In an additional aspect, the reservoir may define an interior volume in an undeformed state ranging from about 0.2 milliliter to about 15 milliliters. According to another aspect, the reservoir may define an interior volume in an undeformed state ranging from about 0.5 milliliter to about 10 milliliters. The reservoir may define an interior volume in a deformed state ranging from about 0.17 milliliter to about 14 milliliters, for example, from about 0.4 milliliter to about 9 milliliters. For example, the difference between an interior volume of the reservoir in an undeformed state and a deformed state may range from about 0.01 milliliter to about 2.25 milliliters, for example, from about 5% to about 15% of the interior volume of the reservoir in the undeformed state.
In still a further aspect, a portion of the reservoir opposite the actuating wall may define a substantially planar surface. In addition, the device may define a substantially tear-drop shape. At least a portion of the reservoir may be one of at least partially transparent and at least partially translucent, and/or the reservoir may include at least one substance imparting a color to the reservoir.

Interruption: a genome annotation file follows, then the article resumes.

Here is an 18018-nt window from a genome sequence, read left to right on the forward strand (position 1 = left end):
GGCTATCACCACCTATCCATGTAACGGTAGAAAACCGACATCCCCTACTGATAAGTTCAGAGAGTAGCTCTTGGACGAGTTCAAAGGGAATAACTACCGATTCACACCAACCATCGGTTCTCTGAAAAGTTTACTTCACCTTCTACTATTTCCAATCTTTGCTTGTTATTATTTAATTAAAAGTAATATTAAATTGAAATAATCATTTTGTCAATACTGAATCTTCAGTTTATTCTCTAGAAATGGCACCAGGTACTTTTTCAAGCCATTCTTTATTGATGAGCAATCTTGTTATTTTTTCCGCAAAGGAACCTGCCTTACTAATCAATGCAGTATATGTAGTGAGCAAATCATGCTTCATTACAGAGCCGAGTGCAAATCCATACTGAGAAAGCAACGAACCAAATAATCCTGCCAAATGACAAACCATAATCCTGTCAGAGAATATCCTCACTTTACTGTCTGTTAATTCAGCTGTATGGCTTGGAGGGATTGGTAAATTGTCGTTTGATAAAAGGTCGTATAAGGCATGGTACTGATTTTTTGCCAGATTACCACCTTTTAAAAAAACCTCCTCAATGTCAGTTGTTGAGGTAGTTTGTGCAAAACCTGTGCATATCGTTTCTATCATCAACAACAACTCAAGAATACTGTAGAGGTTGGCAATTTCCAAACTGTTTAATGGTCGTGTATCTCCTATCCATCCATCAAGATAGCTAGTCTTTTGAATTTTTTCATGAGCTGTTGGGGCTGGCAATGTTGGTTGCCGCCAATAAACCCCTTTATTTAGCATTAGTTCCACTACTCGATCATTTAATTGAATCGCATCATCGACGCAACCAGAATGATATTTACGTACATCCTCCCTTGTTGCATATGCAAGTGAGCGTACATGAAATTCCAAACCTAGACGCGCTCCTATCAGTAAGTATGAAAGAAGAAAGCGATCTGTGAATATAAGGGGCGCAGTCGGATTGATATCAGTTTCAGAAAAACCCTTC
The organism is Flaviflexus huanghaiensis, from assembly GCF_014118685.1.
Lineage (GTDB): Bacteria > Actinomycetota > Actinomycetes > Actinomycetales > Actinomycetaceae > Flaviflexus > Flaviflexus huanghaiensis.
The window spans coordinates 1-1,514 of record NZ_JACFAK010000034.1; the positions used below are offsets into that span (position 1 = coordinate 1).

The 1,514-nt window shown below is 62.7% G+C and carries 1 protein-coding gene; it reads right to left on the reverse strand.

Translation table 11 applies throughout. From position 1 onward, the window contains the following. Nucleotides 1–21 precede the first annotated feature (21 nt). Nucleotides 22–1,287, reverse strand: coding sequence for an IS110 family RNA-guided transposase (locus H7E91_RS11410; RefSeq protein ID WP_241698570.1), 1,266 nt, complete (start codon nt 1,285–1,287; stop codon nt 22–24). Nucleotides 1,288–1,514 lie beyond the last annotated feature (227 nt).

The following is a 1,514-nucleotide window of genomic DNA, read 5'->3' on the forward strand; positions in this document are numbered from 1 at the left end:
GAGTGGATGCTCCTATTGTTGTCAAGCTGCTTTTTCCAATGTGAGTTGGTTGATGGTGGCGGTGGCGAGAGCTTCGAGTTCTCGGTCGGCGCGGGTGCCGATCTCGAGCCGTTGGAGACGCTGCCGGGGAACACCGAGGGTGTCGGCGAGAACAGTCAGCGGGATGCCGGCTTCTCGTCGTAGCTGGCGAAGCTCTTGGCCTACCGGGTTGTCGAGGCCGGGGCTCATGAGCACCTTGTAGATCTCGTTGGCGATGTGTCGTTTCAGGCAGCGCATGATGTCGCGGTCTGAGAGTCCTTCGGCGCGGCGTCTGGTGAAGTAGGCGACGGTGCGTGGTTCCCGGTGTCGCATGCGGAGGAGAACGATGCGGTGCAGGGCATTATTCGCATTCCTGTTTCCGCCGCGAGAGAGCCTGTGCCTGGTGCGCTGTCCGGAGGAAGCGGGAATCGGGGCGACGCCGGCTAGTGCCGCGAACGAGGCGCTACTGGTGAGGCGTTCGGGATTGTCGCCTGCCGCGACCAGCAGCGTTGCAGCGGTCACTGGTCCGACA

According to another aspect, the reservoir may include a first portion comprising the actuating wall and at least one other portion. In one embodiment of a device having such a configuration, when the threshold pressure Ps is exerted on the first portion and the other portion, substantially only the actuating wall may deflect.